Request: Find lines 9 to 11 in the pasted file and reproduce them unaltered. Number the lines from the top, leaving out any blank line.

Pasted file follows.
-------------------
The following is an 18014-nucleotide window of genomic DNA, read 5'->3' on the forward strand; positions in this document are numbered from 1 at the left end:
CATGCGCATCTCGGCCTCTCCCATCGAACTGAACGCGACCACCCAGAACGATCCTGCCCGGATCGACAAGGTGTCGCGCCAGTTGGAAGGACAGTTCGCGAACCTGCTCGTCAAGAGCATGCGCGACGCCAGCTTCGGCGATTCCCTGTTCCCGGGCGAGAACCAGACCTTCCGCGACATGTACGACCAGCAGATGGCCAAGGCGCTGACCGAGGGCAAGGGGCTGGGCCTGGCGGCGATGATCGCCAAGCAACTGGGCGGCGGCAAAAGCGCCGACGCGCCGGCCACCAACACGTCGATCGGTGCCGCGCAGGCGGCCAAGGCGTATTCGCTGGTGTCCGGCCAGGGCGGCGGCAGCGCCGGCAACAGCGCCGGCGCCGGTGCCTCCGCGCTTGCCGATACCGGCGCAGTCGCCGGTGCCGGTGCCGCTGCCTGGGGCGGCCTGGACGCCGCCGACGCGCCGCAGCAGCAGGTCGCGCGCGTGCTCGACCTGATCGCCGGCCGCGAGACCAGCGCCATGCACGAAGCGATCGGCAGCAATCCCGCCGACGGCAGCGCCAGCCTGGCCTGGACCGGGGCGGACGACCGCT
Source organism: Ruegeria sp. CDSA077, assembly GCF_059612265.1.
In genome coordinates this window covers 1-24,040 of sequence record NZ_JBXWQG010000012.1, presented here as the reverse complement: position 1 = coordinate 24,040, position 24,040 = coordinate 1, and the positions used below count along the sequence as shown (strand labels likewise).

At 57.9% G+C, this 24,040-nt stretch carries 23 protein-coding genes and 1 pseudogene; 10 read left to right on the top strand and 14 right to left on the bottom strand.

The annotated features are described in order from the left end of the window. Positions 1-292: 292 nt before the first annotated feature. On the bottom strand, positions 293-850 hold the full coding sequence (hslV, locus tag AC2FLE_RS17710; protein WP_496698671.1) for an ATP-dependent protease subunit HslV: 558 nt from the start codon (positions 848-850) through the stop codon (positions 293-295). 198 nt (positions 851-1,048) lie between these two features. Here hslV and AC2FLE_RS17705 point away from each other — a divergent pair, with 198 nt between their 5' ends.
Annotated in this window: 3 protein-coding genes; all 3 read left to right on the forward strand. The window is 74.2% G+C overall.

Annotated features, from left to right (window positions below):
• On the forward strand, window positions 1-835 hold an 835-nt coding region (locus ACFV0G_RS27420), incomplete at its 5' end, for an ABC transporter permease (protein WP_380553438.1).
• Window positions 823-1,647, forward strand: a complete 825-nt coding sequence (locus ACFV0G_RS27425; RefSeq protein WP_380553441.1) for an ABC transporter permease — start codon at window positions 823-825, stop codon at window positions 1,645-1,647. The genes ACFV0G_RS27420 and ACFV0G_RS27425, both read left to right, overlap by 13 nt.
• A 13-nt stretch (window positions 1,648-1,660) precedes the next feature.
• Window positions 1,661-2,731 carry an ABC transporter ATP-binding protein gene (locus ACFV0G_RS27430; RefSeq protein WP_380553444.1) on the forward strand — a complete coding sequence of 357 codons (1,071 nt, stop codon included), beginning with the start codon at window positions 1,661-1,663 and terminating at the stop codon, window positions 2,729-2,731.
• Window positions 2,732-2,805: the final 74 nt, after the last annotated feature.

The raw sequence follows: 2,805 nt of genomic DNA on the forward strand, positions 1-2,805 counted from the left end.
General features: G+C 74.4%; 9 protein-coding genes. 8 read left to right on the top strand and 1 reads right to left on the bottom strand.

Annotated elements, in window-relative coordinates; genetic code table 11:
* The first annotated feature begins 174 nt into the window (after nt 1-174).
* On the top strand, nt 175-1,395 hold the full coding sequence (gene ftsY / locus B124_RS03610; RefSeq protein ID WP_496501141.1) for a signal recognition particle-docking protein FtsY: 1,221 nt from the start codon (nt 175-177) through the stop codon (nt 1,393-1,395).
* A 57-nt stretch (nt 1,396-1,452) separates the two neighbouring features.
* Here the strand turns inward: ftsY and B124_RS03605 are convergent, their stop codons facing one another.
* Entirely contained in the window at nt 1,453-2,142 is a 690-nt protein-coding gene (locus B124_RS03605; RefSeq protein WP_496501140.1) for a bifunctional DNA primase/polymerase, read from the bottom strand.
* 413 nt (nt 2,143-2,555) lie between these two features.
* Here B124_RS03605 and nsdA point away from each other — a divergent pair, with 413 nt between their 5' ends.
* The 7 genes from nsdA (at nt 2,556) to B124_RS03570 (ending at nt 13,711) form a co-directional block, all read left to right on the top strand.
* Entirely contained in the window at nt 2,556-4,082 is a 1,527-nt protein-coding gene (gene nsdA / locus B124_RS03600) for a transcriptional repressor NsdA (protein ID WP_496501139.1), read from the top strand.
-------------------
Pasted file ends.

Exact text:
• On the forward strand, window positions 1-835 hold an 835-nt coding region (locus ACFV0G_RS27420), incomplete at its 5' end, for an ABC transporter permease (protein WP_380553438.1).
• Window positions 823-1,647, forward strand: a complete 825-nt coding sequence (locus ACFV0G_RS27425; RefSeq protein WP_380553441.1) for an ABC transporter permease — start codon at window positions 823-825, stop codon at window positions 1,645-1,647. The genes ACFV0G_RS27420 and ACFV0G_RS27425, both read left to right, overlap by 13 nt.
• A 13-nt stretch (window positions 1,648-1,660) precedes the next feature.